Why an AI Platform Backed by Stan Druckenmiller Is Getting Into Crypto

TOGGLE AI’s portfolio analysis will now incorporate over 400 cryptocurrencies, including major currencies like Bitcoin and Ethereum.

Bigstock photo

Bigstock photo

A Duquesne Capital veteran will use artificial intelligence to help investors anticipate cryptocurrency fluctuations through his fintech company TOGGLE AI.

TOGGLE AI, co-founded by Jan Szilagyi and Giuseppe Sette, uses artificial intelligence to track price shifts in stocks, commodities, and fixed income. The company announced Tuesday that it would start analyzing over 400 cryptocurrencies in addition to major currencies like Bitcoin and Ethereum, which were previously included in TOGGLE’s analytics.

Szilagyi, the firm’s chief executive officer, told Institutional investor that the appeal of artificial intelligence resides in its ability to analyze, process, and present millions of data points at an inhuman speed. This means that platforms like TOGGLE can present users with predictions for over 35,000 securities, an impossible feat for a single human analyst.

“AI is able to process a large amount of data and then process certain patterns that might be useful,” he said.

Szilagyi and his co-founder Sette, president of TOGGLE AI, spent the bulk of their careers in asset management. Szilagyi started his career as a quant trader at Stan Druckenmiller’s Duquesne Capital (Druckenmiller would later become TOGGLE AI’s first investor). After receiving his doctorate in quantitative finance, Szilagyi spent the next ten years in fundamental global macro investing — studying the data and understanding the drivers for individual asset performance.


Before launching TOGGLE AI, Szilagyi and Sette worked as co-chief investment officers of global macro strategies at Lombard Odier Investment Managers. There, it became obvious to them that the amount of available data vastly exceeded their ability to analyze it.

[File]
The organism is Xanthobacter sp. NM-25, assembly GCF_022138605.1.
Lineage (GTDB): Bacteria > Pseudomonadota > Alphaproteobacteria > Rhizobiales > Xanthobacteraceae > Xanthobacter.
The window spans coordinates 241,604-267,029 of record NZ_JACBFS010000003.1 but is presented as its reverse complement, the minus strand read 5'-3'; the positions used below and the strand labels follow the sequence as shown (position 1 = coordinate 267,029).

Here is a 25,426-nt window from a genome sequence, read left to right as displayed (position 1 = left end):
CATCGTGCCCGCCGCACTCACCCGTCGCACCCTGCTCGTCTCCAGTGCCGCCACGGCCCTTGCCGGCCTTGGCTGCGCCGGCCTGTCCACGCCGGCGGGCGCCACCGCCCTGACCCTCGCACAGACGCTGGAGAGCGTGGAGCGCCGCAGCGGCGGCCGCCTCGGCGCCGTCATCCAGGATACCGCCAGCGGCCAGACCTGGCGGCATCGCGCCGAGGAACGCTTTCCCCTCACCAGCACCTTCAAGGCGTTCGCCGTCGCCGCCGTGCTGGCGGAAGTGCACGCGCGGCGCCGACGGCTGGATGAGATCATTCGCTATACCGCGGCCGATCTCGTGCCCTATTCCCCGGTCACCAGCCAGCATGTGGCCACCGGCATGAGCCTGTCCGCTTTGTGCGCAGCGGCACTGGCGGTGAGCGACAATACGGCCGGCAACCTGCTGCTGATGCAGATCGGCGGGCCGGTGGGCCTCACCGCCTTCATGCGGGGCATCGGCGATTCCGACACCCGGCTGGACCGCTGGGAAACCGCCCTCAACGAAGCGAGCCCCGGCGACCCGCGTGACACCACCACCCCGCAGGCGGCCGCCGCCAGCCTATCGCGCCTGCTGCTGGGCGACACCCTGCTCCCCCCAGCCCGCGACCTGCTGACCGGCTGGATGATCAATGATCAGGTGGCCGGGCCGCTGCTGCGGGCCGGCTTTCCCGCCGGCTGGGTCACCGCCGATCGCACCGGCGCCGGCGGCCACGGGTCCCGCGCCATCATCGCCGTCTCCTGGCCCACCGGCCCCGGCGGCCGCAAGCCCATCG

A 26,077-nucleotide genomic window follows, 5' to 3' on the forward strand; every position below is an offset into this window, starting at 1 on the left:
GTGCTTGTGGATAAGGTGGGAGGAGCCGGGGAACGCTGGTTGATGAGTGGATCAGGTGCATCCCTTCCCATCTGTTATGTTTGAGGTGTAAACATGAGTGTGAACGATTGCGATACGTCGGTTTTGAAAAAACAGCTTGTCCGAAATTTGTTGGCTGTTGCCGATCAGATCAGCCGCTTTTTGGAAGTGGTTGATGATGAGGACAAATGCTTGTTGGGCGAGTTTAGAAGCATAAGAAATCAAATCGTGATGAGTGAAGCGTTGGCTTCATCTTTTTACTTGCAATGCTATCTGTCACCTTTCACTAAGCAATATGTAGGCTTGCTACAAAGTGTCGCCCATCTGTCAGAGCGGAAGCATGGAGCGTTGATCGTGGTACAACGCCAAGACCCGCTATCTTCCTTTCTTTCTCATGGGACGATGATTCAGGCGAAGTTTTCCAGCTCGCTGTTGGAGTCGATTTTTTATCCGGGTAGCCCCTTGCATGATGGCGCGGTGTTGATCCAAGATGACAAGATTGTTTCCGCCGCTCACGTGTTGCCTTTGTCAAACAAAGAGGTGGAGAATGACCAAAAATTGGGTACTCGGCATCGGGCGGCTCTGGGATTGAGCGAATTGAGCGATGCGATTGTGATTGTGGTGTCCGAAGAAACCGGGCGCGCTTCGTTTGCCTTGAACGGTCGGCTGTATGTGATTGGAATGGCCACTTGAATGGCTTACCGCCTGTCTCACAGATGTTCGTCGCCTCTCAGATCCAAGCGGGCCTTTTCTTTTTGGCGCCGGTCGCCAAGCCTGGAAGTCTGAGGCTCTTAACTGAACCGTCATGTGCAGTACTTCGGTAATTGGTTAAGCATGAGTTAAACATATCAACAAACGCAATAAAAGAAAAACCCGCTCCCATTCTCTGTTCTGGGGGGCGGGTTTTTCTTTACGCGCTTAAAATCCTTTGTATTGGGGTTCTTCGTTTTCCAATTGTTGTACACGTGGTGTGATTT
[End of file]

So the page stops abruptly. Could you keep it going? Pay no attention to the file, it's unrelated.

“The magnitude and the speed at which we were able to get both macro and micro data became overwhelming,” Szilagyi said.

So they launched TOGGLE AI in 2020. The platform, which Szilagyi calls a “smart list,” delivers analytics incorporating factors like earnings expectations, sales for individual companies, momentum for price in a particular share, geopolitical events, and fiscal policy developments — anything that may affect the future of the securities in a client’s portfolio.

If any of these factors poses a substantial risk or opportunity to the portfolio, TOGGLE will flag it. For example, if analysts’ expectations become incrementally less positive for a certain stock, the system will highlight this and alert investors.

“TOGGLE will have given you and delivered an entire bit of analysis that will say, ‘Look, we’ve noticed this kind of deterioration, say, 27 other times for this stock. This is how the stock has typically behaved in the aftermath over the past weeks and months, and we think it’s relevant that you take a look at it,’” Szilagyi said.

He said the platform is particularly helpful for investors with large portfolios who may neglect certain positions, because the AI is programmed to take all positions into account at once, leaving nothing up to chance.

Once TOGGLE gained momentum and a framework was established for identifying portfolio risks and opportunities, cryptocurrencies became the obvious next step, Szilagyi said. Crypto was just beginning to enter the mainstream investing world when the company was launched in 2020, but demand has since surged, and the amount of related data has exploded — allowing TOGGLE to generate meaningful analysis based on historical data.

“The amount of data that’s available about the blockchain is mind-boggling,” Szilagyi said.

In addition, because of cryptocurrencies’ relative newness, Szilagyi said there’s no widely-established or long-held opinions about how to trade them. It’s a space primed for innovation.

“This is where computers really shine because they’re able to go at such a faster pace compared to an individual trying to do this on their own,” he said.

As cryptocurrencies become more mainstream, Szilagyi said that is greater demand for crypto analysis.

“If you had developed a system like this five years ago, there would have only been a handful of truly dedicated crypto followers that would have been interested in this,” Szilagyi said. “As the ecosystem matures, I think the demand for tools like this one becomes more essential.”